Friday, November 23, 2007

After the Carnage

Most everybody was asleep yesterday by the time the turkey was actually done, and the Sweetie's dad actually slept through most of Thanksgiving dinner - jet lag. In spite of these challenges, I am proud to announce that the crew still managed to do some decent damage to it. The Sweetie's little brother used his Marine training ("They taught us how to butcher a goat") to carve the turkey and folks wandered dozily around the house gnawing on little bits of it.

It was declared good. If you interpret "munch munch mumble mumble snore" to mean good. Which I obviously do.

I sent some of the turkey home with the Sweetie's folks, and was left with approximately 95% of a 15 pound turkey - which translates to approximately 1000 pounds of leftovers. I did what any self-respecting cook would do - I stripped the meat off, threw it in plastic containers in the fridge and then put the carcass in the stock pot. Because we're not going to have enough to eat and we need soup.

Actually, turkey soup is one my favorite Thanksgiving memories. Some folks love the day-after turkey sandwiches, but for me, it was my Mommaw's turkey and wild rice soup.

So today, I got in there and separated all the meat from the bones. And I have the meatiest, tastiest soup stock this year that I've ever had! Could it be the brining? (Usually, I'm just making off with the carcass from someone else's house while they give me funny looks and say, "Sure. You can have it if you want it . . . . but are sure you dont' want to take any actual turkey with you?")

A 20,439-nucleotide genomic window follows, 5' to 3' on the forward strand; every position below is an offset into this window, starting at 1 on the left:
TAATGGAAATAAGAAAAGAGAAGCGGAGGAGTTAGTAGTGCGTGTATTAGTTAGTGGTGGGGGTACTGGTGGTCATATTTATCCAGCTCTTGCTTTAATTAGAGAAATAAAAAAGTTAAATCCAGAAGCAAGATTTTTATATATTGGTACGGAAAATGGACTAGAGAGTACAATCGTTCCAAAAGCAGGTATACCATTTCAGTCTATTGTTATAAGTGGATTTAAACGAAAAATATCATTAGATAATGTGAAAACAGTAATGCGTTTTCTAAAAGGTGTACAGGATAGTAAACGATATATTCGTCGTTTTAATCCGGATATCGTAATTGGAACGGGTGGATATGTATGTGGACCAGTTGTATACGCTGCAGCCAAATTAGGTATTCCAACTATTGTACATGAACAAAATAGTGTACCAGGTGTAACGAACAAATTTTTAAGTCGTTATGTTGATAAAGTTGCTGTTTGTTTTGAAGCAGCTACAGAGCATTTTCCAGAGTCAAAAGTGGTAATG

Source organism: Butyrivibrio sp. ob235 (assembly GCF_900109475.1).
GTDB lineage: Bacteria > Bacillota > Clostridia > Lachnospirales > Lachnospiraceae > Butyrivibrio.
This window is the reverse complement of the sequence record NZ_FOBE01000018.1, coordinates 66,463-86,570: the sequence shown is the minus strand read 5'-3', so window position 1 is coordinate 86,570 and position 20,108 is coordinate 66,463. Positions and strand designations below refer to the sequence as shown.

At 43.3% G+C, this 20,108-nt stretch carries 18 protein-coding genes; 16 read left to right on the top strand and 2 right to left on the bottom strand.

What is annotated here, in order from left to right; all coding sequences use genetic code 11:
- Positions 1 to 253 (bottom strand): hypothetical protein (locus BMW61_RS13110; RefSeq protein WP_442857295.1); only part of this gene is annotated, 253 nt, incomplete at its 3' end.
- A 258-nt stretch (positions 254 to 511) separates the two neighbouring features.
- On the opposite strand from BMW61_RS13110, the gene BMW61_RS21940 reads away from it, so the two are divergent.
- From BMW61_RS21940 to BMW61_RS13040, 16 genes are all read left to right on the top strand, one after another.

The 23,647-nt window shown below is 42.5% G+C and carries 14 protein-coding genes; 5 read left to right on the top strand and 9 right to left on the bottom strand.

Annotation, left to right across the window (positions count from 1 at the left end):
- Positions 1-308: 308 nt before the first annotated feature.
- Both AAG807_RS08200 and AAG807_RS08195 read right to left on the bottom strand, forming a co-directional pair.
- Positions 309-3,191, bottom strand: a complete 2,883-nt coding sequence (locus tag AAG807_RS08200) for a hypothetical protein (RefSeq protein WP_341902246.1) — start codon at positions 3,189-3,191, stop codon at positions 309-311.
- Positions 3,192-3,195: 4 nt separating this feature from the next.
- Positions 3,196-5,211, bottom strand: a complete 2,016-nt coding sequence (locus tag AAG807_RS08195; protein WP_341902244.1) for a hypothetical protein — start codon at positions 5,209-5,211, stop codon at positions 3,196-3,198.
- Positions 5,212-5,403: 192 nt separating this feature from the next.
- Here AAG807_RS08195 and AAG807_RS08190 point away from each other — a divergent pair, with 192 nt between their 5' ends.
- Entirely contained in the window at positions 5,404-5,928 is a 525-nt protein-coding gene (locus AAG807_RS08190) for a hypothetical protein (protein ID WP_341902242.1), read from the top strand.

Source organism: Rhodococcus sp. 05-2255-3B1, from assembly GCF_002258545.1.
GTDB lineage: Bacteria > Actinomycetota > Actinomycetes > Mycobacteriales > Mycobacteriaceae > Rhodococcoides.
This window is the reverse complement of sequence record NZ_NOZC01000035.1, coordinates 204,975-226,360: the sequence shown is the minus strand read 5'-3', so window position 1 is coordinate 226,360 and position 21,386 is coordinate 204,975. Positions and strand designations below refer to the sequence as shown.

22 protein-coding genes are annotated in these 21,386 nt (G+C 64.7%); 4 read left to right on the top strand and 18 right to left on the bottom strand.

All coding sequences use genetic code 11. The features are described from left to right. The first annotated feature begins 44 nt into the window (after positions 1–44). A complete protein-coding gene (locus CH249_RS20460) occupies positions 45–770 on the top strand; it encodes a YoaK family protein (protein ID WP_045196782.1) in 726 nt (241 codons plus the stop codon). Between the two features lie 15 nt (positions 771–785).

This year, though, the carcass started off at my house. And found myself looking at the bones with slightly different eyes. In the past, I've kept only the wishbone. This year, though, I set aside part of the spine, the breastbone, and what I think are the hipbones. I'm boiling the rest of the meat off of them now. The real question is, after the carnage, how do I prepare the bones for use in art? I was thinking about dumping them in bleach after they're done boiling and I also considered hanging them up outside all horror-movie style, but I'm really not sure on the best approach.

A Google search ("Google first, then ask stupid questions") for "preparing bones for use in art" turned up zilch. So now, I turn to you, my loyal readers, for any advice you may have . . .

5 comments:

Ann said...

Google "prepare skeleton display." You'll get stuff from museums - the first one that came up for me was about a snake skeleton and it looked pretty detailed.

Bridget Benton said...

Hmmm . . . apparently, I should have used flesh-eating beetles instead of boiling. Boiling did weaken the bones and cause some damage . . . they're drying now, and then I'll drop them in very mild bleach solution in a few days . . . Then they should be good to go . . . thanks, Ann!

gl. said...

good call, ann! bridget, when they took my wisdom teach out they dunked them in a bleach solution and put them in an envelope for me, so that's probably how i would have handled bones, too.

Su said...

Thanksgiving at Bridget's was wonderful, fantastic, and totally relaxing! The food was to die for. And she plays a challenging game of Scrabble, my favorite game!

Turkey bones? That's beyond me, but maybe I can mention the bones in the story I'm working on?

Bridget Benton said...

Su! Say hello to Su - The Sweetie's mother and romance novelist! Thank you for the lovely compliments, Su-Mom. And feel free to use any bizarre components of my life in your stories . . .

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